Pennsylvania has higher-than-average injury death rate

A recent report shows that Pennsylvania has a below-average rating among states proactive in trying to prevent injuries. Our state scored just 4 out of 10 in key indicators, including three crucial failures in efforts to prevent injuries in motor vehicle accidents.

In “The Facts Hurt: A State-By-State Injury Prevention Policy Report,” a report issued by Trust for America’s Health, a non-profit, non-partisan health advocacy organization, says we have the 23rd highest injury-related death rate in the nation. Our rate is 64.3 per 100,000 people; the national rate is about 10 percent lower, at 58.4 per 100,000.

One of the areas where we need to improve, the organization says, is in our driving laws. Pennsylvania doesn’t mandate ignition interlocks in the vehicles of first-time drunken drivers. We also should enact a primary seat belt law which would empower police officers to pull drivers over for seat belt violations. The organization says we could also improve road safety and cut down on injuries to teens and others by placing greater restrictions on teen driving permits.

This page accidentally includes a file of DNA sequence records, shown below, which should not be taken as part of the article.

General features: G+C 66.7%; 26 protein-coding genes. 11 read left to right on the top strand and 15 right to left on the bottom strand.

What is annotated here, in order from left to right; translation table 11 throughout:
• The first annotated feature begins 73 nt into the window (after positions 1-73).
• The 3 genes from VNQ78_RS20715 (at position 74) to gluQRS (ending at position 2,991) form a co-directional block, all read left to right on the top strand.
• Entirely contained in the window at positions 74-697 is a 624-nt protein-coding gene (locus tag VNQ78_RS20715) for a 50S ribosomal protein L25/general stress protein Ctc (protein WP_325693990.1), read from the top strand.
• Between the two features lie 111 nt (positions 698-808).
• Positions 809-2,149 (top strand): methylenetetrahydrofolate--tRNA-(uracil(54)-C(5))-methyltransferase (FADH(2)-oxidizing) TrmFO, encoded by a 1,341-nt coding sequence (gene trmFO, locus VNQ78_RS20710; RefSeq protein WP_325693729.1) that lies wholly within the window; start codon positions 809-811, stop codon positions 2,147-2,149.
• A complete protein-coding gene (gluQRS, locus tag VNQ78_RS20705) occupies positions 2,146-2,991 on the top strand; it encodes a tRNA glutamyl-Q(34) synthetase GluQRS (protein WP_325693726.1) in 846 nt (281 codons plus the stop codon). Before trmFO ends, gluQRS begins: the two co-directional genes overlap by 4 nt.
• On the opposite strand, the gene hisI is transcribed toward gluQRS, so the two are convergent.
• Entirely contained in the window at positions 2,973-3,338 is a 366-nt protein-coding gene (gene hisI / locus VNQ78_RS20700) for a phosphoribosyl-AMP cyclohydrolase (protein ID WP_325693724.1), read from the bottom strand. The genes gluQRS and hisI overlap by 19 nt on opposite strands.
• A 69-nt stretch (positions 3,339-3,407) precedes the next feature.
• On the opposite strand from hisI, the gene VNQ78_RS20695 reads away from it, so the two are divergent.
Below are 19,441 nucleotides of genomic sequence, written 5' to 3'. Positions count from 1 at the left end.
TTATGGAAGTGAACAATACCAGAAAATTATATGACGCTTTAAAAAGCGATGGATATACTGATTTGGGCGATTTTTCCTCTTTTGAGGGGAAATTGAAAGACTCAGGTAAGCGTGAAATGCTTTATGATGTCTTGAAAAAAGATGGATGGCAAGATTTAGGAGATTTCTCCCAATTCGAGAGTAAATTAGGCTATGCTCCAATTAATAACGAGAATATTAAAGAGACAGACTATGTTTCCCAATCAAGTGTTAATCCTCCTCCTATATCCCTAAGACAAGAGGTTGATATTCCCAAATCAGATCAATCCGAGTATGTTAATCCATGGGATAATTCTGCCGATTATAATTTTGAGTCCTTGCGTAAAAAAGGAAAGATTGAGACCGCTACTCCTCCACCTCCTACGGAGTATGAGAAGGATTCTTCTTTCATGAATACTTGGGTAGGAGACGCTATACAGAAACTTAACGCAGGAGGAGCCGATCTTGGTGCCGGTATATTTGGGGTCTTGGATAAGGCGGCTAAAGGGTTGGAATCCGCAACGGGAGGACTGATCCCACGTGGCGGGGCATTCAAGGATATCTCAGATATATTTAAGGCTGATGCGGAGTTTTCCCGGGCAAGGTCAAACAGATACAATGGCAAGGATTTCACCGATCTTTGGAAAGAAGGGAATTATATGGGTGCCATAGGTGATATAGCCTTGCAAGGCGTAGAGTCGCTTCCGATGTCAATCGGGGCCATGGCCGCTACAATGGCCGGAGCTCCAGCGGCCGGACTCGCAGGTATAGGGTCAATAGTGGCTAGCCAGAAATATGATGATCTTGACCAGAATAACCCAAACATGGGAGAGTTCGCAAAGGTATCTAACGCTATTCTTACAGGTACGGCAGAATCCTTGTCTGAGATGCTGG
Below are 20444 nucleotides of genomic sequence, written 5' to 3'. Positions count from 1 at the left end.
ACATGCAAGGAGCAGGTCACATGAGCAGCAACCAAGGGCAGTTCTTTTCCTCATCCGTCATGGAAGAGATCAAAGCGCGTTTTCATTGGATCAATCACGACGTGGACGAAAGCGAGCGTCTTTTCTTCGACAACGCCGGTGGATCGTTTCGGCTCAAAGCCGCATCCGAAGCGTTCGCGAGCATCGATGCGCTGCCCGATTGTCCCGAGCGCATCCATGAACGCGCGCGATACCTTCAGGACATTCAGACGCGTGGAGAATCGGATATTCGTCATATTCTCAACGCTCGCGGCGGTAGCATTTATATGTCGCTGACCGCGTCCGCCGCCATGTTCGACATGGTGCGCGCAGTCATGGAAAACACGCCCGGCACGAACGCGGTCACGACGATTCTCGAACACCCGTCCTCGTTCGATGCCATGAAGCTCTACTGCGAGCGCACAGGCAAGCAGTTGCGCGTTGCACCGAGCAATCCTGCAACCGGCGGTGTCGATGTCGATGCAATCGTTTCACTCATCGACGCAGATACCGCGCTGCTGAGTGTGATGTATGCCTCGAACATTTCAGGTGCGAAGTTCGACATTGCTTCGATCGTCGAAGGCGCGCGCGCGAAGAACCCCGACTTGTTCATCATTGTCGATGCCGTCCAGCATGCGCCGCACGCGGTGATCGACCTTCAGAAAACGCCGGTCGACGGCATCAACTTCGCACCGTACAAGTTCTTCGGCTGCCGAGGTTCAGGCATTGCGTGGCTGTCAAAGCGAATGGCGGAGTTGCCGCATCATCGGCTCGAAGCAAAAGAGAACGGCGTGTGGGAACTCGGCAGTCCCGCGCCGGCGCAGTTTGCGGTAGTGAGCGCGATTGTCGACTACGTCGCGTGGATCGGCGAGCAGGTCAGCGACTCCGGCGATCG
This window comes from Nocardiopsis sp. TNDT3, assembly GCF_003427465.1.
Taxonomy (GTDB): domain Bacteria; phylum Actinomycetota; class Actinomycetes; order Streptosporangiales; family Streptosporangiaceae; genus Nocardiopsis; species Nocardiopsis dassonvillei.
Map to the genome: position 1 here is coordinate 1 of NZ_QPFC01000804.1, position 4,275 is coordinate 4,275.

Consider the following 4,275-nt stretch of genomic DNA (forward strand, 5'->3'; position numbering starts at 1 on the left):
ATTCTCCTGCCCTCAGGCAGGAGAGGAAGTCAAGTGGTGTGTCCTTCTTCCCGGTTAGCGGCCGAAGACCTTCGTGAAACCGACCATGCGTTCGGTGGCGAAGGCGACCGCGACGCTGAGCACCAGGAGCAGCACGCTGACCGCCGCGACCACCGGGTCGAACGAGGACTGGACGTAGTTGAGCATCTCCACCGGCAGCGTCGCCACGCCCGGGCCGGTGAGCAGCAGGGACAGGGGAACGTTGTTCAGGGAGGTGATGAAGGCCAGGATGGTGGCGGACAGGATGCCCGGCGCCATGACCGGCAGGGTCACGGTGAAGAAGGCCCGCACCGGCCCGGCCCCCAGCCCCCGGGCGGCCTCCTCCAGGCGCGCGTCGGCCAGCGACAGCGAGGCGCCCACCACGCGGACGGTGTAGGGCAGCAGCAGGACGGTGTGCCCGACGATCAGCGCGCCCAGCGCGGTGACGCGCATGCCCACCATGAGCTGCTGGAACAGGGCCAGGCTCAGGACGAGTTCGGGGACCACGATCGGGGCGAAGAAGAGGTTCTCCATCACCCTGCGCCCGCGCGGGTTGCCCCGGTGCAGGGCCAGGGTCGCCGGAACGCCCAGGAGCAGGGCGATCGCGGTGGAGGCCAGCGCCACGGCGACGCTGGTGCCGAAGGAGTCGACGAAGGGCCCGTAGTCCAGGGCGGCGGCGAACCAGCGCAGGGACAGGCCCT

A startling fact to jump out of the “Facts Hurt” report is that a Pennsylvania resident is statistically more likely to die of a drug overdose than in a car accident. Does that mean we are driving better or taking more dangerous drugs? Maybe it’s a combination of the two.

Either way, when Pittsburgh residents sustain severe injuries in traffic accidents, they can talk over their rights, interests and legal options with an attorney dedicated to helping clients maximize their compensation for medical bills, lost income and pain and suffering.